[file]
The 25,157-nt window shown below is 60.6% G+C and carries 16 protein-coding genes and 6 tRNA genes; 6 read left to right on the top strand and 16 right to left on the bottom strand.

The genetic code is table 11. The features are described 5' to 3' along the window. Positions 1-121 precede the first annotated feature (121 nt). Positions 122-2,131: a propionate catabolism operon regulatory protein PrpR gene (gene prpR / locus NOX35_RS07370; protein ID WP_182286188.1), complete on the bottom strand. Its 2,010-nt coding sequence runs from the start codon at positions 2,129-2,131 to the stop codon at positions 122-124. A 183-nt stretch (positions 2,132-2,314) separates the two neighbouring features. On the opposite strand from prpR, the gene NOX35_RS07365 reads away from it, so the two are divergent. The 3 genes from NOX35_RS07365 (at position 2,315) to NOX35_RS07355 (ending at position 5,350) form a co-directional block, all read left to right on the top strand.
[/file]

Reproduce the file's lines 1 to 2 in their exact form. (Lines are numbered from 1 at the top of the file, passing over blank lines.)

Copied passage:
The 25,157-nt window shown below is 60.6% G+C and carries 16 protein-coding genes and 6 tRNA genes; 6 read left to right on the top strand and 16 right to left on the bottom strand.

The genetic code is table 11. The features are described 5' to 3' along the window. Positions 1-121 precede the first annotated feature (121 nt). Positions 122-2,131: a propionate catabolism operon regulatory protein PrpR gene (gene prpR / locus NOX35_RS07370; protein ID WP_182286188.1), complete on the bottom strand. Its 2,010-nt coding sequence runs from the start codon at positions 2,129-2,131 to the stop codon at positions 122-124. A 183-nt stretch (positions 2,132-2,314) separates the two neighbouring features. On the opposite strand from prpR, the gene NOX35_RS07365 reads away from it, so the two are divergent. The 3 genes from NOX35_RS07365 (at position 2,315) to NOX35_RS07355 (ending at position 5,350) form a co-directional block, all read left to right on the top strand.